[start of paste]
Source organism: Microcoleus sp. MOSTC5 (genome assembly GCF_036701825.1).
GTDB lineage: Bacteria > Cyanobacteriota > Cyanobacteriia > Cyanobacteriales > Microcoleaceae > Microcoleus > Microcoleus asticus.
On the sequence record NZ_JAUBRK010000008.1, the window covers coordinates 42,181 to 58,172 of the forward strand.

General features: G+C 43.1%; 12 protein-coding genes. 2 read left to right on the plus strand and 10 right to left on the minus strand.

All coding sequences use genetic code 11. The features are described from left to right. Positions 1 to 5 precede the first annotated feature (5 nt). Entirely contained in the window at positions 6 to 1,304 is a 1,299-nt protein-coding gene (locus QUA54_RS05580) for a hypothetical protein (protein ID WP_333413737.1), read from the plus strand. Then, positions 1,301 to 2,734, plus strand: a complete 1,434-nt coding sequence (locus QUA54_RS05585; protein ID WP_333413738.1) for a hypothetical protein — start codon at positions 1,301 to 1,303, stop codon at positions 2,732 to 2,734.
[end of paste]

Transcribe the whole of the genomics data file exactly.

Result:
Source organism: Microcoleus sp. MOSTC5 (genome assembly GCF_036701825.1).
GTDB lineage: Bacteria > Cyanobacteriota > Cyanobacteriia > Cyanobacteriales > Microcoleaceae > Microcoleus > Microcoleus asticus.
On the sequence record NZ_JAUBRK010000008.1, the window covers coordinates 42,181 to 58,172 of the forward strand.

General features: G+C 43.1%; 12 protein-coding genes. 2 read left to right on the plus strand and 10 right to left on the minus strand.

All coding sequences use genetic code 11. The features are described from left to right. Positions 1 to 5 precede the first annotated feature (5 nt). Entirely contained in the window at positions 6 to 1,304 is a 1,299-nt protein-coding gene (locus QUA54_RS05580) for a hypothetical protein (protein ID WP_333413737.1), read from the plus strand. Then, positions 1,301 to 2,734, plus strand: a complete 1,434-nt coding sequence (locus QUA54_RS05585; protein ID WP_333413738.1) for a hypothetical protein — start codon at positions 1,301 to 1,303, stop codon at positions 2,732 to 2,734.